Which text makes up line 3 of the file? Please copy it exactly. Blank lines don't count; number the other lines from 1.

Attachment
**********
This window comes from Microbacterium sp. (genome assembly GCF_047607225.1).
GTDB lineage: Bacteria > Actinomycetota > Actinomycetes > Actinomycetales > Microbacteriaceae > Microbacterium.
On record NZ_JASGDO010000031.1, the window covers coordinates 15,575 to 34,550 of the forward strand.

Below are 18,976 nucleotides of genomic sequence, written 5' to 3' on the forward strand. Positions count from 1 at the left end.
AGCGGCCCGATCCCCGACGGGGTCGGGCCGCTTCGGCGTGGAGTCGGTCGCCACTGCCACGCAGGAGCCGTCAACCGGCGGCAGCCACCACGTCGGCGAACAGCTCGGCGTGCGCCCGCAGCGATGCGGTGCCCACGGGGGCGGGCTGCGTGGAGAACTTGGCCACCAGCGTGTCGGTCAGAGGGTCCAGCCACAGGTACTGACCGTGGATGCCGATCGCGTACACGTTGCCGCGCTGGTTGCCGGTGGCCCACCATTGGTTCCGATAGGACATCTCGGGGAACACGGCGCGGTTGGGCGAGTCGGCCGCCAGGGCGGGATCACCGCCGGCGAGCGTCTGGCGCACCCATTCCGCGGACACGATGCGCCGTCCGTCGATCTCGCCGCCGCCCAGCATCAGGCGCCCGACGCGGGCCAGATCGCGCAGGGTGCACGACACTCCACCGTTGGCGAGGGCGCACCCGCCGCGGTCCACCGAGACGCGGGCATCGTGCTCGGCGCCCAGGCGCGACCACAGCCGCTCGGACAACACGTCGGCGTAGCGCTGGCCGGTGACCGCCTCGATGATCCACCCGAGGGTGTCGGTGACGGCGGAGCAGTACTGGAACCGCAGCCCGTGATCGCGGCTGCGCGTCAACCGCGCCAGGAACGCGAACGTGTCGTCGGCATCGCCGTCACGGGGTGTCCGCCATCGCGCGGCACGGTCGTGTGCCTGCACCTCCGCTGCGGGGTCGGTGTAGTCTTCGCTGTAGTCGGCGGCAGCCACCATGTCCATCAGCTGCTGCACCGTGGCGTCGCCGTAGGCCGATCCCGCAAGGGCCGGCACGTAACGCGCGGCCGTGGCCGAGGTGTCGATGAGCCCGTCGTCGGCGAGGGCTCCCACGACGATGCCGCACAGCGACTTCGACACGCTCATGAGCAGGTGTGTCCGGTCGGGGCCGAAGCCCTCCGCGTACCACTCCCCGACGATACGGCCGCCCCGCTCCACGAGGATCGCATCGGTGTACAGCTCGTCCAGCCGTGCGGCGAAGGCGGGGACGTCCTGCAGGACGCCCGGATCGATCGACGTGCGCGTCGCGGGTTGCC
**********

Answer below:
On record NZ_JASGDO010000031.1, the window covers coordinates 15,575 to 34,550 of the forward strand.